“Internships are competitive—as they should be,” Surh said in a statement. “But when one group is given preferential treatment over the other to apply for these programs, the programs lose competitiveness and hurt all Americans.”
A conservative advocacy organization has filed a lawsuit against the State Bar of Wisconsin, claiming that its diversity fellowship program for law students is an unconstitutional use of membership dues.
According to Reuters, the complaint was filed earlier this week by the Wisconsin Institute for Law & Liberty. It lists a single plaintiff, Daniel Suhr, a licensed attorney who claims that the state bar has no right to use his membership dues to fund diversity initiatives.
In Wisconsin, as in most states, practicing attorneys are required to maintain a bar membership and pay regular dues. Suhr claims that, by forcing him to support a practice that he suggests is illegal or unethical, the Wisconsin State Bar has violated his First Amendment rights under the U.S. Constitution by compelling speech or expression that contradict his beliefs.
The State Bar of Wisconsin has since said that it will “vigorously defend” its diversity program.
“Neither race nor ethnicity is an eligibility factor for purposes of participation,” said bar executive director Larry Martin.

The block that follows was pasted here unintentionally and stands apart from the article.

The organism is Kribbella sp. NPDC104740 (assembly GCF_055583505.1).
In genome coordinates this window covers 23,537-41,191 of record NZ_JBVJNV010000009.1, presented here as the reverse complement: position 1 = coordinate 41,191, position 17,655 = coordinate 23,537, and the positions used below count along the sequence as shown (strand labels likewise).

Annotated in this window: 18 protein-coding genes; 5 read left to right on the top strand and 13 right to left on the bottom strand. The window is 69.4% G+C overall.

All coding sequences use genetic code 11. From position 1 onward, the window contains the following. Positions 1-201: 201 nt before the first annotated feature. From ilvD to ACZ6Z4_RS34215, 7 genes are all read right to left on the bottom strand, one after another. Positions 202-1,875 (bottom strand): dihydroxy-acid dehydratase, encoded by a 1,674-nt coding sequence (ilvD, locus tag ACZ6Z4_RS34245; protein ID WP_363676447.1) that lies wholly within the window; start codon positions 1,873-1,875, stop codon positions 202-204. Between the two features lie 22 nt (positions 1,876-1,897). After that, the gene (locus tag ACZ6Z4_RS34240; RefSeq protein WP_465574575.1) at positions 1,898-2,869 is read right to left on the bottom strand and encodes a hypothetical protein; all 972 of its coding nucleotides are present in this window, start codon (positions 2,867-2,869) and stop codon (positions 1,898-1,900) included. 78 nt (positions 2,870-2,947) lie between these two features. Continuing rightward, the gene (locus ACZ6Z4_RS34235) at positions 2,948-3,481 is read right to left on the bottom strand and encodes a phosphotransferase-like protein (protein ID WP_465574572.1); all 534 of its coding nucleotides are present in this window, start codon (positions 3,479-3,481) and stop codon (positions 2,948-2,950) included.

On its website, the State Bar of Wisconsin notes that the diversity fellowship is open to all first-year students at Marquette University Law School and the University of Wisconsin Law School. Applicants must demonstrate a “commitment to diversity” and have a record of exceptional academic achievement. Selected fellows are awarded a 10-week paid summer position at participating law firms, corporate legal departments, and government agencies.
However, Suhr’s complaint observes that the State Bar recently modified its program criteria to include more race-neutral language, which invites all applicants “with backgrounds that have been historically excluded from the legal field.”
Suhr contends that this modification does not make the program legal.
“The program was founded with an intent to discriminate based on race, and that intent continues to shape and govern the program today, as is evident from the program enrollment,” the lawsuit alleges.
The complaint asks the court to prevent the Wisconsin bar from “implementing the program in a manner that violates the rights of law students.”
The Wisconsin State Bar notes that, since its inception, the diversity program has created about 600 internships over the course of the past 30 years.
“Internships are competitive—as they should be,” Suhr said in a statement. “But when one group is given preferential treatment over the other to apply for these programs, the programs lose competitiveness and hurt all Americans.”
“The State Bar should do better and expand these opportunities to all Wisconsin law students,” Suhr said.